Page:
Tesla knew some of its solar panels could catch fire, says former engineer

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Tesla knew some of its solar panels could catch fire, says former engineer

A former Tesla TSLA quality engineer said the electric car maker has known for at least four years that some of its solar panels could catch fire but didn't fix the problem.

On Monday, Reuters revealed that complaints over the alleged hazards filed by the whistleblower are the subject of an ongoing investigation by the U.S. Securities and Exchange Commission. The agency said it was investigating in a Sept. 24 letter to former engineer Steven Henkes, responding to his Freedom of Information Act request.

I was notified by internal documents, third-party engineering reports that Tesla SolarCity knew about this problem well before 2017, Henkes told Yahoo Finance Live.

In 2016 Tesla acquired Solar City for $2.6 billion in a controversial deal that resulted in a shareholder lawsuit. The electric car giant's stock fell by as much as 6% on Monday after reports of the SEC probe, though it pared its losses by the end of the day.

He tried to work internally with Tesla''

Henkes first learned of problems with defective electrical connectors in December 2020, while working for Tesla as a field quality manager. He said he was fired from the company about six months later in August 2020 after reporting his concerns to government regulators.

Tesla has not responded to Yahoo Finance's request for comment, but the company has said it has implemented a remediation plan for panel maintenance.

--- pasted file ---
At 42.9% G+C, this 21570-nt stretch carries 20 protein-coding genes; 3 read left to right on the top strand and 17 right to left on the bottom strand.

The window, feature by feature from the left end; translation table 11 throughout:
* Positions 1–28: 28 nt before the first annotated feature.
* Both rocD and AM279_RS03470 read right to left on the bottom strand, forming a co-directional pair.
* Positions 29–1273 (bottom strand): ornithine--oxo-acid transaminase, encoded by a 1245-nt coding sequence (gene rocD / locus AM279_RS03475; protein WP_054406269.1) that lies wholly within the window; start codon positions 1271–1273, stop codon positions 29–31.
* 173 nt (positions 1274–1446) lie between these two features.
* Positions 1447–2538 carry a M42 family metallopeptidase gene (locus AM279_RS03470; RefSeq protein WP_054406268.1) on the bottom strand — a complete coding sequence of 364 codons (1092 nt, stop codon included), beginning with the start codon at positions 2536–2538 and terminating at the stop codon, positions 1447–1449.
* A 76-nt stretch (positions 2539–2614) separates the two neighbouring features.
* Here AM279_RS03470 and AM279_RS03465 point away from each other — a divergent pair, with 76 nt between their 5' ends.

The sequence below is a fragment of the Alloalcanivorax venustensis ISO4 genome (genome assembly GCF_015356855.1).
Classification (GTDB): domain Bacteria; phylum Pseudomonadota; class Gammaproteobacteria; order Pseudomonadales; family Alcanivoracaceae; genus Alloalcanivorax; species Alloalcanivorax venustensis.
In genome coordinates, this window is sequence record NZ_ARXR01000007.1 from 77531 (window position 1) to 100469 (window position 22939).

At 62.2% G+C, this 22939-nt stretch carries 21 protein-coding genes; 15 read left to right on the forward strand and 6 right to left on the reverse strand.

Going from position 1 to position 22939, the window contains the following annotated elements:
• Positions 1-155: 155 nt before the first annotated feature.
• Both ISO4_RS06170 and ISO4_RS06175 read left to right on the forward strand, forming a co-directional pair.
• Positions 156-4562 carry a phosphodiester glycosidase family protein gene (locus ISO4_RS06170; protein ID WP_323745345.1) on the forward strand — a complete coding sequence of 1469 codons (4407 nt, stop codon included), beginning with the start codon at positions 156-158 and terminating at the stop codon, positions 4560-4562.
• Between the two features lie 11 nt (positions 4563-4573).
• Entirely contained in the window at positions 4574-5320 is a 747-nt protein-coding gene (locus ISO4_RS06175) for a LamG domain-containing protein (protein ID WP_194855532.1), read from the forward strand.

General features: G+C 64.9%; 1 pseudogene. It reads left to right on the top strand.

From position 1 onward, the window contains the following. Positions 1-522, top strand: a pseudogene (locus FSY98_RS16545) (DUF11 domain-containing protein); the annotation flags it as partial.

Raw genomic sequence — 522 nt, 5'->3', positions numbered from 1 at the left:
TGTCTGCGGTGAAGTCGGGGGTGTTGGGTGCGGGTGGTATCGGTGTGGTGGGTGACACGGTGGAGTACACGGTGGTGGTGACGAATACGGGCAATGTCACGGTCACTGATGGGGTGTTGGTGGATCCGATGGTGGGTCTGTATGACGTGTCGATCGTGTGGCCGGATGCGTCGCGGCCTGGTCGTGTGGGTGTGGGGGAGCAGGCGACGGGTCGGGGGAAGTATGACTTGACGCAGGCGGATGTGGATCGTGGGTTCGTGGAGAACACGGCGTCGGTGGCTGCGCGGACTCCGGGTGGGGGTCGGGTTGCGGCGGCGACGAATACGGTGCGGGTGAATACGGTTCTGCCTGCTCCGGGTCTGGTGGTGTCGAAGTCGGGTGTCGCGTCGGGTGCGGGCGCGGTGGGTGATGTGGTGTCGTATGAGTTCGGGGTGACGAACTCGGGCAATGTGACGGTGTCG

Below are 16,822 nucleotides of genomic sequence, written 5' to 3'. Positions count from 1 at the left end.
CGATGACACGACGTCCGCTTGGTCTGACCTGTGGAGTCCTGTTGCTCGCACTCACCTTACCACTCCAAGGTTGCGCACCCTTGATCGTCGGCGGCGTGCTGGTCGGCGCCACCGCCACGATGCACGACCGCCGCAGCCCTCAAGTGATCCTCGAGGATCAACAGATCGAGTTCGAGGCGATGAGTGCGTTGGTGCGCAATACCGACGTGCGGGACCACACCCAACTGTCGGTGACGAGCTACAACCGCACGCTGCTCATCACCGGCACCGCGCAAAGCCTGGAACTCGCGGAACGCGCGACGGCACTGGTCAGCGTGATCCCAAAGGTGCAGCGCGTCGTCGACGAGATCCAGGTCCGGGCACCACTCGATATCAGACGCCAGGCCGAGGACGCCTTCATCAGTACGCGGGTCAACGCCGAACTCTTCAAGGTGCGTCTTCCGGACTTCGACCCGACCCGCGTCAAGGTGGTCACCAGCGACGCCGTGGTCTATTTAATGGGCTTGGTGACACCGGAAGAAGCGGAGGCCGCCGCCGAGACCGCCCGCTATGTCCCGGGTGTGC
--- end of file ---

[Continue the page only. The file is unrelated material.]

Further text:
Henkes' lawyer Robert Wallace told Yahoo Finance that the repairs don't make the panels safe.

They are not being done properly. They are not being done safely. Wallace said that they're not using the proper tools to take care of the problem. Steven originally complained about, but he was fired for it. Wallace says Henkes tried to address the concerns in-house.

Wallace said that he tried to work with Tesla to get the problem fixed. When he was not satisfied, that was when he filed a complaint with the SEC and the U.S. Consumer Products Safety Commission in April of 2019. According to Henkes, his position as field quality manager gave him insight into the alleged risks. He points to Tesla's retrofit, or traditional solar panels, installed between 2015 and late 2018, as a danger.

It was my job to explain and gain consensus to the suppliers who supplied the component that we had a problem, a very large problem in the field, Henkes said. My responsibility was to develop a method for remediation and remanufacturing in the field, and also start up remanufacturing lines. The problems with Tesla's solar panels have been the subject of litigation from residential and commercial customers.

In 2019, Walmart filed a lawsuit against the company, alleging 492 counts of negligence and breach of contract over panels that it said caused seven warehouse fires between 2012 and 2018. Amazon joined Walmart in claiming that one of its warehouses caught fire due to Tesla's panels.

According to Business Insider, the connectors used in its panel installations and manufactured by Amphenol Corp., APH experienced failures and disconnections at a higher rate than our standards allow, though abnormal behavior was exhibited at less than 1% of sites where the connectors were installed. According to the LA Times, Amphenol said its connectors were not responsible for panel fires.

In addition to his complaints to regulators, Henkes filed a lawsuit against Tesla, claiming he was wrongfully terminated in retaliation for his reports. The suit is pending and is scheduled for arbitration in April of next year.

Henkes said that the main intent is to protect the public and to protect families in their homes.

Alexis follows on Twitter with alexiskweed.

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